tʰíl & ‘hard times’
Father Lionnet’s 1853 dictionary gloss of Jargon tʰil as French dur got me thinking…
Dur, as an adjective, translates into English as ‘hard [the physical property of resistance]; hard [metaphorical]’. As a French adverb, it’s ‘diligently’ as in ‘to work hard’.
The Confederated Tribes of Grand Ronde 2012 dictionary of Chinuk Wawa defines tʰil as ‘tired; weak’ and as ‘heavy’.
The two authorities’ definitions are different!
CTGR 2012 goes on to give an airtight etymology in Chinookan-language particles that mean ‘tired all over, weak’.
Do those particles also cover ‘heavy’ and ‘hard/difficult’?
- In Shoalwater-Clatsop Lower Chinookan, q’ə́l is ‘strong’ and q’ə́lq’əl is ‘hard; too difficult’; these are the source of Jargon q’ə́l ‘hard [the physical property]; hard, difficult; obstinate’.
- That reduplicated form is also typical of Kathlamet Lower Chinookan for the physical property ‘hard; too tough’.
- Clackamas Upper Chinookan seems to have a root -q’iqʷsa for ‘hard [the physical property]’, as well as a synonym, the above-mentioned q’ə́lq'(ə)l ‘tough’.
- Kiksht Upper Chinookan has špák ‘hard [diligently]’ which I’ve written about in an article on a rare Jargon word for ‘strong’.
So, no, Chinookan languages only employ tʰil forms as ‘tired, weak’; they use other forms for ‘hard’.
I suspect the natively French-speaking Father Lionnet folk-etymologized tʰil as being from French dur, since he’d be keenly aware of all the Chinook Jargon words from that language. I’ll carefully point out to you, though, that it’s unlikely French was the source of the word. We’d expect the first consonant to wind up differently, as unaspirated t or voiced d, in CJ. And the meanings are out of alignment. So there’s no need to look beyond Chinookan for a source.
Let’s talk metaphors now, though.
Of the preceding, only Shoalwater-Clatsop demonstrably has the metaphor HARD (PHYSICAL PROPERTY)::DIFFICULT, and it’s one possible source of the same metaphor in Jargon. Obviously English also uses that metaphor, so, good luck attempting to pick a single source! And, who knows, maybe the chain of inspiration went from English to Chinuk Wawa and then to Lower Chinookan?
But the metaphor TIRED::HEAVY looks to be endogenous to (i.e. original in) Chinuk Wawa. (And endogenous CW may hint at the early-creolized stage of the languge — a hypothesis of mine that will be developed in further posts here.) There’s no clearly plausible model for it in any of the parent languages, whether Indigenous or European.
Because, the Chinookan ‘heavies’ turn out to be harder, er, tougher, er, more difficult to find, but the few instances I located use totally different roots from the ‘tired’ & ‘hard’ words:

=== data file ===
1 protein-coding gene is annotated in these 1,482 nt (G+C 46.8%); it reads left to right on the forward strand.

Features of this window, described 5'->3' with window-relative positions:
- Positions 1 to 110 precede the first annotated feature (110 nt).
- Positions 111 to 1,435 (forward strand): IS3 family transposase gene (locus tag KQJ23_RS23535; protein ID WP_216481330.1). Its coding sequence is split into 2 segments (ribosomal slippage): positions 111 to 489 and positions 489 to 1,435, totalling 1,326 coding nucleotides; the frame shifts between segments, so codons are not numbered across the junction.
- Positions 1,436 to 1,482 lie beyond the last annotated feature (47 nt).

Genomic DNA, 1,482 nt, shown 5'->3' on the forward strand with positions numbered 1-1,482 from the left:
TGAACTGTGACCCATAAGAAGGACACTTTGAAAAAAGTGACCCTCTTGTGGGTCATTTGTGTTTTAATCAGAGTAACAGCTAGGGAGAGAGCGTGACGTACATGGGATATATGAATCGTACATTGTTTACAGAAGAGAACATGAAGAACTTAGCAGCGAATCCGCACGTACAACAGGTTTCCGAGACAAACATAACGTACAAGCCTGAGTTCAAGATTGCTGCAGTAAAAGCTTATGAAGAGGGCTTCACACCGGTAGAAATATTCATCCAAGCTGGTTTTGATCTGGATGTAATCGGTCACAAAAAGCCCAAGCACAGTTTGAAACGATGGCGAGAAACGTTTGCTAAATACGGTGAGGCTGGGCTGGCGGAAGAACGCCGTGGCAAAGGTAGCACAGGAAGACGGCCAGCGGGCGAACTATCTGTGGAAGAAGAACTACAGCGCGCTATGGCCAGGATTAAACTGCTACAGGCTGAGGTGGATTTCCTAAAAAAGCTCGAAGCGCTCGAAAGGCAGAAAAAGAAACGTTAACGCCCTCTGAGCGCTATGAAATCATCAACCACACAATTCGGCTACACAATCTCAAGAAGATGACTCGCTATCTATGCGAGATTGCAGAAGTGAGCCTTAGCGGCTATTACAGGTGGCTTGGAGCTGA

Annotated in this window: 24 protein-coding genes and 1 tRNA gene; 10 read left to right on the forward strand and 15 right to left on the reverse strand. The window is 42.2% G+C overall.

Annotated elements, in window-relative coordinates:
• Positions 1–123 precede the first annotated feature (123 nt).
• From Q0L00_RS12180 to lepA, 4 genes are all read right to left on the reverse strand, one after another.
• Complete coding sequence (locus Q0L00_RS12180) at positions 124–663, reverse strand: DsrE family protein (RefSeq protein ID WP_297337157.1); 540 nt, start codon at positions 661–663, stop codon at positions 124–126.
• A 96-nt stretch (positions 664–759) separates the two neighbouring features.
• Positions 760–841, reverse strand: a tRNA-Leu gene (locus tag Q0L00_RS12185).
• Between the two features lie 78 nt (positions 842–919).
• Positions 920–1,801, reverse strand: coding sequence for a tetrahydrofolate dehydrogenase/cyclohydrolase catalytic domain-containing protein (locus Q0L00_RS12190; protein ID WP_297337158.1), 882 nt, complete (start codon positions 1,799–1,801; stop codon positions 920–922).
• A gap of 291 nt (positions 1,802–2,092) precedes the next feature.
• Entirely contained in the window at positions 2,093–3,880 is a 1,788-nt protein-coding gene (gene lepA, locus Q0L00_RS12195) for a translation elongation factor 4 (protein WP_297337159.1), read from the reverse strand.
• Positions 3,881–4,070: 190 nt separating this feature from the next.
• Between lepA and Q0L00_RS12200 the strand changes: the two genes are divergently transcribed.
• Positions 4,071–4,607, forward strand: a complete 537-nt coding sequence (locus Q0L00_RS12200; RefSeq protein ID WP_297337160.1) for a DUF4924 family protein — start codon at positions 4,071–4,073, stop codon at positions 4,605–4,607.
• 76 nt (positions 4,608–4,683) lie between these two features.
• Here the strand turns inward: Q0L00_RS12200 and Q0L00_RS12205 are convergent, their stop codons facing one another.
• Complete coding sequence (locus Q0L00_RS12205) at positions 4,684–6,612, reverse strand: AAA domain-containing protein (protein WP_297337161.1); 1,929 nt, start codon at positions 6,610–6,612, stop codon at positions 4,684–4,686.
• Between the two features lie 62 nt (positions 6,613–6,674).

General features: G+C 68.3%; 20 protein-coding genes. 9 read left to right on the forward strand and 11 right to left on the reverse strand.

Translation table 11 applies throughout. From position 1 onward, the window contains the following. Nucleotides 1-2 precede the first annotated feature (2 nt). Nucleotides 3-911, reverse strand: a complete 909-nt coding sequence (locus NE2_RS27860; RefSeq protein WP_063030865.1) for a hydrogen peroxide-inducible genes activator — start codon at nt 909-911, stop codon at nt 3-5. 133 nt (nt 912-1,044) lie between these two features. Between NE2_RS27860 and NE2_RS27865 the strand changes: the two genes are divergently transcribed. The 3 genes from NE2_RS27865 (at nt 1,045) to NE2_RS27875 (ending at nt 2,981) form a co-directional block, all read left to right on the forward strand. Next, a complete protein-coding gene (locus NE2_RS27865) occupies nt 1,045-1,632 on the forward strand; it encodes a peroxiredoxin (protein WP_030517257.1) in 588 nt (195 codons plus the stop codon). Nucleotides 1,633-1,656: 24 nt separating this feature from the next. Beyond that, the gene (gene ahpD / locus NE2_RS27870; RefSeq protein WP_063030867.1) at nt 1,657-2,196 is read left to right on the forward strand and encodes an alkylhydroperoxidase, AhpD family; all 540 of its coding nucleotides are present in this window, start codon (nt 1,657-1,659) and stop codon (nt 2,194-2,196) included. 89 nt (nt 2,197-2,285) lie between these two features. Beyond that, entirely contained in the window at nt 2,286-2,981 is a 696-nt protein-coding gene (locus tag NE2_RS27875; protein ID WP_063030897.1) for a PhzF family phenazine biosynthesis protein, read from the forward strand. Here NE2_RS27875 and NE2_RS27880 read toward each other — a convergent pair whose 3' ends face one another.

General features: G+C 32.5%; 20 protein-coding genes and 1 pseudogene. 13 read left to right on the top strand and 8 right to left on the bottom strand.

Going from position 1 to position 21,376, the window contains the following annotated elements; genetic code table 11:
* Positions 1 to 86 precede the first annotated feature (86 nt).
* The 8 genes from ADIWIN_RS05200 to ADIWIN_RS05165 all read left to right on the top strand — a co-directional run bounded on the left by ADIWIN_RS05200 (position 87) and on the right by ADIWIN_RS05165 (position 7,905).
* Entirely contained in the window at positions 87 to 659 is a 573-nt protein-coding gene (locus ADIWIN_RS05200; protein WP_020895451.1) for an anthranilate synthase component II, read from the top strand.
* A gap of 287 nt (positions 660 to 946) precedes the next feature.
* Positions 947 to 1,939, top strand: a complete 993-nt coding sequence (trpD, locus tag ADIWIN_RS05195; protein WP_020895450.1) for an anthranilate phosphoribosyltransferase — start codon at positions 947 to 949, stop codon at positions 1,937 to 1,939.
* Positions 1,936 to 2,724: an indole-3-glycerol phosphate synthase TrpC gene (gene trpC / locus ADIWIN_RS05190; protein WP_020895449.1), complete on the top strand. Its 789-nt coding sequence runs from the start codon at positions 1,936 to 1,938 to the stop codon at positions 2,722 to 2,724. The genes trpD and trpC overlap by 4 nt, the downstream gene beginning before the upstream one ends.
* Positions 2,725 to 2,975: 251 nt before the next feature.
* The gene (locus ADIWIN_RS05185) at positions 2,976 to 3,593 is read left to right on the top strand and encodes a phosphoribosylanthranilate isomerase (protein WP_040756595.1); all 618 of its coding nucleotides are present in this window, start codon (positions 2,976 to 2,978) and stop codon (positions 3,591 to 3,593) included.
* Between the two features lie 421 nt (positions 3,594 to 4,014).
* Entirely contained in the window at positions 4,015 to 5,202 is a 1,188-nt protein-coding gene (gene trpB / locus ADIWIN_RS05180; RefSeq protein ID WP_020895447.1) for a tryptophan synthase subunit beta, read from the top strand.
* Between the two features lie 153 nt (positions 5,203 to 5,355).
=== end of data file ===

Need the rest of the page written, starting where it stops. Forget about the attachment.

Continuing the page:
- Shoalwater-Clatsop Lower Chinookan iá[-]pik ‘its being heavy’
- Kathlamet Lower Chinookan — (nothing found)
- Clackamas Upper Chinookan ičə́[-]Gayƛ ‘I am heavy’
- Kiksht Upper Chinookan yaGwála[-]pik ~ ‘it became heavy’
By the way, ‘hard, diligently’ is skúkum in all dialects of Chinuk Wawa. That word also means ‘healthy, strong’, and I’m using this opportunity to encourage all of you to remain skukum.
I should note at least briefly that I see no similar-sounding ‘hard / difficult’ words, and few corresponding metaphors, in the Southwest Washington Salish languages that also played a big role in forming CW. The one relevant idea is ‘hard [physical property]’ ~ ‘difficult’, which quite interestingly gets expressed by a pair of roots that are “metathesized” versions of each other! That is, I think they’re examples of the frequent Salish historical phenomenon of reversing the consonants in a root, giving us in this case x̣aƛ̓ <=> ƛ̓əx̣(ʷ). (In the Grand Ronde-style alphabet that a lot of my readers are familiar with, that’d be x̣at’ł <=> t’łəx̣(w).)
An extended usage you might want to learn, just about now:
Starting with Granville Stuart 1865, whose data I’ve previously shown to be early-creolized / Grand Ronde style, we find a verbal expression mamuk-tʰíl for ’cause trouble’, literally ‘to tire (someone) out’. This goes on to show up quite a bit in British Columbia, and by the 1890s we see a common BC noun phrase tʰíl mámuk ‘trouble; mayhem’, as if to say ‘heavy work’ or perhaps in an extension of the adjective’s meaning, ‘tiresome work’.
I feel another good translation of tʰíl mámuk is ‘hard times’! What a useful expression as you practice speaking Chinuk Wawa during your social isolation…
PS: I don’t yet know how to say ‘difficult’ or ‘easy’ in BC Jargon, but when I speak it, I tend to steal tʰíl and wik-tʰíl from this compound…
PPS: Speaking of speaking Jargon while stuck at home, there are a couple of groups meeting via Zoom. I will try to gather info so you can contact them if you’re interested!